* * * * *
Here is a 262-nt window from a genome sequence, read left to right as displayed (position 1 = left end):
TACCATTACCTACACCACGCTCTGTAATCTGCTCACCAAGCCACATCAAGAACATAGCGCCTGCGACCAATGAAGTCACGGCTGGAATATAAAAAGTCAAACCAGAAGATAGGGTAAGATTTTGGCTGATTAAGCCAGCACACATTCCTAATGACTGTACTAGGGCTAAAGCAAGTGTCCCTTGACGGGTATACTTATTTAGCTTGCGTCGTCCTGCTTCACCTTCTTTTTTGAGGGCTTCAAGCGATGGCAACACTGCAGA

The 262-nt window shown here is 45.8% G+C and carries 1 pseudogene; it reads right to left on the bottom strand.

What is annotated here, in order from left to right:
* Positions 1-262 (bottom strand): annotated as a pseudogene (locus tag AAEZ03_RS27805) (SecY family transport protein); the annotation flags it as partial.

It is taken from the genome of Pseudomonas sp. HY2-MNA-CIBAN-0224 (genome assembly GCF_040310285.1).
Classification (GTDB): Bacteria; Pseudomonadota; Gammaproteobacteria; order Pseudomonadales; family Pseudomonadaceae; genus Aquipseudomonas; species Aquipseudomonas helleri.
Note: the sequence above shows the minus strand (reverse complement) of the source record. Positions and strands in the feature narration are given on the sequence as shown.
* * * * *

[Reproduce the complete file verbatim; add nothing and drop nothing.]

Here is a 262-nt window from a genome sequence, read left to right as displayed (position 1 = left end):
TACCATTACCTACACCACGCTCTGTAATCTGCTCACCAAGCCACATCAAGAACATAGCGCCTGCGACCAATGAAGTCACGGCTGGAATATAAAAAGTCAAACCAGAAGATAGGGTAAGATTTTGGCTGATTAAGCCAGCACACATTCCTAATGACTGTACTAGGGCTAAAGCAAGTGTCCCTTGACGGGTATACTTATTTAGCTTGCGTCGTCCTGCTTCACCTTCTTTTTTGAGGGCTTCAAGCGATGGCAACACTGCAGA

The 262-nt window shown here is 45.8% G+C and carries 1 pseudogene; it reads right to left on the bottom strand.

What is annotated here, in order from left to right:
* Positions 1-262 (bottom strand): annotated as a pseudogene (locus tag AAEZ03_RS27805) (SecY family transport protein); the annotation flags it as partial.

It is taken from the genome of Pseudomonas sp. HY2-MNA-CIBAN-0224 (genome assembly GCF_040310285.1).
Classification (GTDB): Bacteria; Pseudomonadota; Gammaproteobacteria; order Pseudomonadales; family Pseudomonadaceae; genus Aquipseudomonas; species Aquipseudomonas helleri.
Note: the sequence above shows the minus strand (reverse complement) of the source record. Positions and strands in the feature narration are given on the sequence as shown.